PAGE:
The EU’s proposal on shell companies introduces a multiple-step filtering procedure to help Member States identify undertakings located in the EU that are engaged in an economic activity, but which do not have minimal substance and are misused for the purpose of obtaining tax advantages. To ensure equal treatment, the directive does not introduce a threshold based on company turnover and applies to all shell entities, regardless of whether they are owned by an SME or a multinational.
At first, a ‘gateway test’ is set up: EU entities would need to check via three gateways whether they are ‘at risk’ of lacking substance and being misused for tax purposes. Some types of shell entities, particularly in the area of financial services, would be exempted from the proposal and would thus not need to apply the gateway test, as the Commission argues they are ‘commonly used for good commercial reasons’. The three gateways are:
- more than 75 % of an entity’s income is ‘relevant income’, which broadly covers passive income (interest, dividends, royalties),
- more than 60 % of the book value of the entity’s assets has been located outside the undertaking’s Member State for at least two years, or more than 60 % of the entity’s relevant income is earned through cross-border transactions,
- the entity has outsourced the administration of its day-to-day operations and decision-making.
If the entity passes all three gateways, it will be obliged to report, through its annual tax return to its tax authority, information regarding the entity’s level of substance concerning:
- the premises of the company,
- whether it has its own, active bank account in the EU,
- the tax residency of its director(s) and the majority of its full-time employees.
All declarations will need to be accompanied by supporting evidence.
If an entity lacks substance in one of these indicators, it is presumed to be ‘a shell’ for the purposes of the directive. A company has the right to rebut this presumption, and it can do so by providing at least additional evidence on the commercial rationale of the undertaking, information about their employees (such as their level of experience, their decision-making power and role in the overall organisation, or their employment contract), and evidence showing that decision making on the activity generating the relevant income takes place in the Member State where the undertaking is located. Additional information which the entity believes to be crucial can be provided. If the tax authority accepts the taxpayer’s rebuttal, the rebuttal is valid for the tax year and may remain valid for an additional five years, if the factual and legal circumstances of the company do not change.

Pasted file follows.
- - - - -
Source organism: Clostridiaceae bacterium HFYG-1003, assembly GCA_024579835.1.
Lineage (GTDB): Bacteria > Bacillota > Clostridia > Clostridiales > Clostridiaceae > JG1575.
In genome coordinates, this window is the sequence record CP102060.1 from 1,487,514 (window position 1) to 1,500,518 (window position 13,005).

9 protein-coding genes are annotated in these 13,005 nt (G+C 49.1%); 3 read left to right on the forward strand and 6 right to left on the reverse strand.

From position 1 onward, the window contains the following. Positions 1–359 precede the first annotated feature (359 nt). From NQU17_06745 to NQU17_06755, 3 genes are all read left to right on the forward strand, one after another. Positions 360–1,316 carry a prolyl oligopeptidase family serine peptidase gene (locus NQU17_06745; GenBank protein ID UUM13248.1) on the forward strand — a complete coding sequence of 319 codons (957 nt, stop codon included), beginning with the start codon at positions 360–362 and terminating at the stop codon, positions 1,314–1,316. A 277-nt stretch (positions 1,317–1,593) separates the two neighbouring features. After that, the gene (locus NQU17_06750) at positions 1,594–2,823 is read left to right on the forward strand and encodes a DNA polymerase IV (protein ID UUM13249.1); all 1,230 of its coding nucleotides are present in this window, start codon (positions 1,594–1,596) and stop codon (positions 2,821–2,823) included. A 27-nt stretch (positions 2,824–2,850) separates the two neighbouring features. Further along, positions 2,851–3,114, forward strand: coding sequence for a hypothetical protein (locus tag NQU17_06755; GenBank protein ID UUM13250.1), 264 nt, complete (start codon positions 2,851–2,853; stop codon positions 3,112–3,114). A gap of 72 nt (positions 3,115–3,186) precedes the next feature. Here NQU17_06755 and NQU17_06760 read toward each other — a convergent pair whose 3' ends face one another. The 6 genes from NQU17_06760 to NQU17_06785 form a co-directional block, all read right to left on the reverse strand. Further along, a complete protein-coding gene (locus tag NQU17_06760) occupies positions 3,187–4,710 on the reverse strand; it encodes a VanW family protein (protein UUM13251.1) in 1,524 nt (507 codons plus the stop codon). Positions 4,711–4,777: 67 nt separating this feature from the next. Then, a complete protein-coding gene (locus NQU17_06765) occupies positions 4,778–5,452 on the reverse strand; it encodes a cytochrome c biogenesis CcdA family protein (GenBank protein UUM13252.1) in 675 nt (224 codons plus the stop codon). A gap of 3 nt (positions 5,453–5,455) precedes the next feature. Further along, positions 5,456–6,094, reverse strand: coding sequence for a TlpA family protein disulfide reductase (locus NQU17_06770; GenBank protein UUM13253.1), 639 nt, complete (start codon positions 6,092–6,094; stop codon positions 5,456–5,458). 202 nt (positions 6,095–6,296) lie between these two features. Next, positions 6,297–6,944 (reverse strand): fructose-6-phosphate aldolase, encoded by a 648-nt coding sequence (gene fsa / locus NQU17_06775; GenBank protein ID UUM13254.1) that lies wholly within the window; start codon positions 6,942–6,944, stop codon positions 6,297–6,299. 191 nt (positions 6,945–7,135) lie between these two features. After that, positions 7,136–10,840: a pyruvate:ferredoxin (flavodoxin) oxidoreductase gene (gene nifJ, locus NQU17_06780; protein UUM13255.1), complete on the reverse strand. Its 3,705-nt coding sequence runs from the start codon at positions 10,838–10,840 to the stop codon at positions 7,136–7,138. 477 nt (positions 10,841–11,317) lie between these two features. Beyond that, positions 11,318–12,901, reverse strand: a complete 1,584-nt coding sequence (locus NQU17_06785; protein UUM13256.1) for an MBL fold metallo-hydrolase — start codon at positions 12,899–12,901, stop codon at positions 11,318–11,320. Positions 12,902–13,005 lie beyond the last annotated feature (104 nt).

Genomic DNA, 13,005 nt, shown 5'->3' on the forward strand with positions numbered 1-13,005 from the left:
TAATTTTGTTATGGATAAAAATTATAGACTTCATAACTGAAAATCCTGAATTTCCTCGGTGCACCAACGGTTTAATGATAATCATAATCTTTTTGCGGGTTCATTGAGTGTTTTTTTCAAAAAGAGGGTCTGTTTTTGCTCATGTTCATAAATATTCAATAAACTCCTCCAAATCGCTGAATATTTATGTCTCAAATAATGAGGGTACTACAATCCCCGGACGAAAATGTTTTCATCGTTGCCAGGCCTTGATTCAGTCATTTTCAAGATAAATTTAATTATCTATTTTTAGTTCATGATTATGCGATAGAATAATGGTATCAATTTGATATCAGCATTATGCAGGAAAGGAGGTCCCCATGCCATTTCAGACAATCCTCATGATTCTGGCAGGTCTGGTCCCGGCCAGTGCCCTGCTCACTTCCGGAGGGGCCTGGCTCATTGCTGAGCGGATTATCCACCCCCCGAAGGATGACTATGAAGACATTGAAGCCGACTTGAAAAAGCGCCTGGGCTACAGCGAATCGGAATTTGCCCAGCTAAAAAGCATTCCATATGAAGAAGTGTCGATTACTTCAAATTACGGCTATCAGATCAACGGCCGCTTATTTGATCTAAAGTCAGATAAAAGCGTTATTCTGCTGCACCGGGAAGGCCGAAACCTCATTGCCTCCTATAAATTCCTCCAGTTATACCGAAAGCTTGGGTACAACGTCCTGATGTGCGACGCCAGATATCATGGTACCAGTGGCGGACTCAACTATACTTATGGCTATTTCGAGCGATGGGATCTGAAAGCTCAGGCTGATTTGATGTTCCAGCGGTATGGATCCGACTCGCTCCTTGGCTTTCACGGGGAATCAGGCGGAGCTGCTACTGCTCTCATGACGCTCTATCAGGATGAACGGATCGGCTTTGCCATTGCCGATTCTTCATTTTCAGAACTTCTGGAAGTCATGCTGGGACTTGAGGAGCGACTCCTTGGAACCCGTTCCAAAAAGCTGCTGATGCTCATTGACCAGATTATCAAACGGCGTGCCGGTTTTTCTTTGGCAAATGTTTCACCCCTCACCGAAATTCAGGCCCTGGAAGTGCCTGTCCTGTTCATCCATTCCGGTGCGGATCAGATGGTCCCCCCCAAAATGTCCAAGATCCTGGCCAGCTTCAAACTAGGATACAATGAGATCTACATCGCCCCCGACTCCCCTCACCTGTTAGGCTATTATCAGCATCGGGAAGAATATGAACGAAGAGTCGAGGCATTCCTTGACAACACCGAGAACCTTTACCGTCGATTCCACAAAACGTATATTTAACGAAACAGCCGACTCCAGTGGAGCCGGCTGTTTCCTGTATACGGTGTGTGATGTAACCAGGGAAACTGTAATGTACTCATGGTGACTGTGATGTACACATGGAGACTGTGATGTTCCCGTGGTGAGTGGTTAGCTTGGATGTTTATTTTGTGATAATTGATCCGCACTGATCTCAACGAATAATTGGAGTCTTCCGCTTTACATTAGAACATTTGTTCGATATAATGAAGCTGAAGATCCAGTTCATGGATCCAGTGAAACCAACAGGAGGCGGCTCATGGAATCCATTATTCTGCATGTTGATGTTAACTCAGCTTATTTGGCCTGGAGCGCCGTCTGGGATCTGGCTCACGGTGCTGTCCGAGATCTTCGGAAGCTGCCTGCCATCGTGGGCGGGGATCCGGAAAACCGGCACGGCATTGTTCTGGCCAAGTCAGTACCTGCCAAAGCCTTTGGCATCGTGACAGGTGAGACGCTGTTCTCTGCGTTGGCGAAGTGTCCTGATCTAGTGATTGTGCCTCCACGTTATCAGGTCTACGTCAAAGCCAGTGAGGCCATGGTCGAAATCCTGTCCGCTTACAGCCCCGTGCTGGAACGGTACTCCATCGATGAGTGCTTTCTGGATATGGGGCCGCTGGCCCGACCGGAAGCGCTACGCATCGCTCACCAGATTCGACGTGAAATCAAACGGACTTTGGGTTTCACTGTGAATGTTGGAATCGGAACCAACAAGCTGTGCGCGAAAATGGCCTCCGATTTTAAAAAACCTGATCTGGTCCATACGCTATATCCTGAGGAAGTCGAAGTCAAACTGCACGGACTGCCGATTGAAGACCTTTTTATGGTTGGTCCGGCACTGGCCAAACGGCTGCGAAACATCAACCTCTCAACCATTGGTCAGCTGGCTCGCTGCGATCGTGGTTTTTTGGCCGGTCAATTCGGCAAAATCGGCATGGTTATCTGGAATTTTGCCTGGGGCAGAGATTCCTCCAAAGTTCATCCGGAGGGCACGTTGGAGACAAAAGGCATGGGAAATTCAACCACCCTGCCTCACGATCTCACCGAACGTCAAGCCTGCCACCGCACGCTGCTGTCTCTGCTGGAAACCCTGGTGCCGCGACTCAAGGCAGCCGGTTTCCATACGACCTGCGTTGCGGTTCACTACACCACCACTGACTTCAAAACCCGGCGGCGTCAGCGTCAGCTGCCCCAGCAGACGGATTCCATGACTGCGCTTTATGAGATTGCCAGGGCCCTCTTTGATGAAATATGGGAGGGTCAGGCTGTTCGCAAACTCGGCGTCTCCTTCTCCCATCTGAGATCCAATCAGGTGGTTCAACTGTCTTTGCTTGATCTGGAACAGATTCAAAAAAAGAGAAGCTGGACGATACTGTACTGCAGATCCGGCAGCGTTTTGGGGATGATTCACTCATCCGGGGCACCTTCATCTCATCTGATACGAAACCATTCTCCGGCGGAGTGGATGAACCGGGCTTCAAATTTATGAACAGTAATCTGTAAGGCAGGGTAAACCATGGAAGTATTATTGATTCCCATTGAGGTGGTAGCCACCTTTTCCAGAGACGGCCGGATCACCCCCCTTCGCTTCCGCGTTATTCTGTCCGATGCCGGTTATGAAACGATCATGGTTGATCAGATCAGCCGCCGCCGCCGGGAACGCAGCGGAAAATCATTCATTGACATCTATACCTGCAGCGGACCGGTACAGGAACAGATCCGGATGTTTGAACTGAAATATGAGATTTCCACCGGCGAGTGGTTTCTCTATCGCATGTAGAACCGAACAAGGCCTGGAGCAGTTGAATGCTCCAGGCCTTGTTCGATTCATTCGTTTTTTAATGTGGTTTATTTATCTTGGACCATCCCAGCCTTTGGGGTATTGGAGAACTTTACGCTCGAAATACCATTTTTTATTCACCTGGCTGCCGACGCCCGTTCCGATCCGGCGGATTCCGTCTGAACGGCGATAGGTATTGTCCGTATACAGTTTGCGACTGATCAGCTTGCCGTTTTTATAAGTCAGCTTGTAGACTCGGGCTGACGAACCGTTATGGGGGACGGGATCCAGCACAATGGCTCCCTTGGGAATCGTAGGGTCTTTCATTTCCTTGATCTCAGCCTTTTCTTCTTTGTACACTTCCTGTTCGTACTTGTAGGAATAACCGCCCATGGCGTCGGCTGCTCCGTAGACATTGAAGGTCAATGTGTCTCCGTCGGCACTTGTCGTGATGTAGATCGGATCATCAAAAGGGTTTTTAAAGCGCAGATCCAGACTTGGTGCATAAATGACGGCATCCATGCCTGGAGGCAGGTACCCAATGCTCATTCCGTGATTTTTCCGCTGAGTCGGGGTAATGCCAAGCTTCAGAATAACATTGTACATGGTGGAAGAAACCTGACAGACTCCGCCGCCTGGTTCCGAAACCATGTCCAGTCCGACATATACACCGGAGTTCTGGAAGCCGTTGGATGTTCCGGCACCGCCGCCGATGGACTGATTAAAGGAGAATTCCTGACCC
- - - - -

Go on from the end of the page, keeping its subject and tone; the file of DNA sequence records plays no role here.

Once an undertaking is presumed to be a shell for the purposes of the directive, and the undertaking does not rebut such a presumption, or when the Member State’s tax authority does not accept the rebuttal, the directive will aim to disallow any tax advantage for the entity, in particular any tax advantage gained through bilateral tax treaties of the undertaking’s resident jurisdiction or through EU directives such as the EU Parent/Subsidiary Directive (90/435/EEC) and the EU Interest/Royalty Directive (2003/49/EC). As a tax consequence, the Member State of the tax residence of the shell company will not issue a tax residence certificate at all, or will issue a certificate with a warning statement, to inform the source country that it should not grant the benefits of its tax treaty with the Member State of the shell (or applicable EU directives) for payments towards the shell, making them subject to higher withholding taxes. Moreover, the relevant income of the shell company will be taxed in the Member State where the shareholders of the shell entity are residing, as if that income had directly accrued to them.
Information on EU shells will be exchanged automatically through an EU-wide central directory. The directory will also include information on when a tax authority has accepted an entity’s rebuttal or exempted a company from the scope of the directive. Member States will also be able to request another Member State to launch a tax audit if they have reason to believe that an entity might be lacking minimal substance.
The directive would apply from 1 January 2024.